Some pension reforms made to the $2.8 billion Baltimore City Fire & Police Employees Retirement System in 2010 were ruled unlawful by Baltimore Circuit Judge Julie Rubin.
In 2014, a federal appeals court upheld the reforms, but left the door open for further challenges under a different legal argument. In 2012, Judge Marvin Garbis declared the change unconstitutional in U.S. District Court in Baltimore, but 4th U.S. Circuit Court of Appeals in Richmond, Va., vacated that decision, saying the active and retired workers' constitutional rights were not impaired by the disparate treatment, but instead were a "mere breach of contract" for which the plaintiffs could seek remedy under state law.
Reforms implemented in 2010 by then-Mayor Stephanie Rawlings-Blake increased employees' contributions and replaced a variable benefit tied to investment returns with a tiered cost-of-living increase. Instead of annual increases that averaged 3% under the variable benefit, the 2010 pension reforms created a tiered COLA that gave older retirees 2% increases, while retirees under 55 did not receive an increase.
In the latest ruling, issued Jan. 2, Ms. Rubin said the variable benefit change was a breach of contract. She said Maryland common law prohibits the city from retrospectively modifying the plan if the changes would diminish or impair benefits for people retired or eligible to retire before the changes were made. The plaintiffs "held vested rights to plan benefits that the city could not lawfully unilaterally diminish or impair," the order said. The ruling does not address changes affecting active workers not yet eligible for benefits. Ms. Rubin noted that "the city is entitled to make prospective and reasonable unilateral modifications to the plan." A court date for resolving related issues has not been set.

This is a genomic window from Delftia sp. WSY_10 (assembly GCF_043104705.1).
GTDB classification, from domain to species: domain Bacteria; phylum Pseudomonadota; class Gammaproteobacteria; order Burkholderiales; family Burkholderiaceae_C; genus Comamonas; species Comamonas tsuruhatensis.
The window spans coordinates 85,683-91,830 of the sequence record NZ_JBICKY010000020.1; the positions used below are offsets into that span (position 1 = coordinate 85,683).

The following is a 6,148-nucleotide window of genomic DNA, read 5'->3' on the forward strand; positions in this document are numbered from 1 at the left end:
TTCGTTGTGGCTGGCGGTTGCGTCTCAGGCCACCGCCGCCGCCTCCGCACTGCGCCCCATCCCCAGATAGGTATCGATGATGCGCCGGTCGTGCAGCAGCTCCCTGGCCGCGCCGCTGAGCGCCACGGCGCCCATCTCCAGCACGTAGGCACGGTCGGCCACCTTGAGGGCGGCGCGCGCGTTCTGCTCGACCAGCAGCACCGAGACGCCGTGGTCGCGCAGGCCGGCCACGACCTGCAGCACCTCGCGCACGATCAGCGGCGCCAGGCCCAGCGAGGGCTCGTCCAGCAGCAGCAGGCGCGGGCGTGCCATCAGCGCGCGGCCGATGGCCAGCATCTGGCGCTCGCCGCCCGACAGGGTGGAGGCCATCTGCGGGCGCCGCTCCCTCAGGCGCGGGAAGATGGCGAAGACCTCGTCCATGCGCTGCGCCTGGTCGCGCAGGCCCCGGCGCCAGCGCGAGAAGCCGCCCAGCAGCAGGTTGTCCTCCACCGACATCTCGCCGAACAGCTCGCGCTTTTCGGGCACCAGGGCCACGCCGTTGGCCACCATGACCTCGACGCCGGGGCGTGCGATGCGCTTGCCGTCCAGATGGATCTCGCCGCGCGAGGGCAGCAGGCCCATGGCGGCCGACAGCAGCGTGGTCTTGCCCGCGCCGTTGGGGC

City Solicitor Andre Davis said: "We remain optimistic about a favorable outcome when all is said and done."
Calls to City Council officials and police union were not returned. The pension fund referred calls to the city.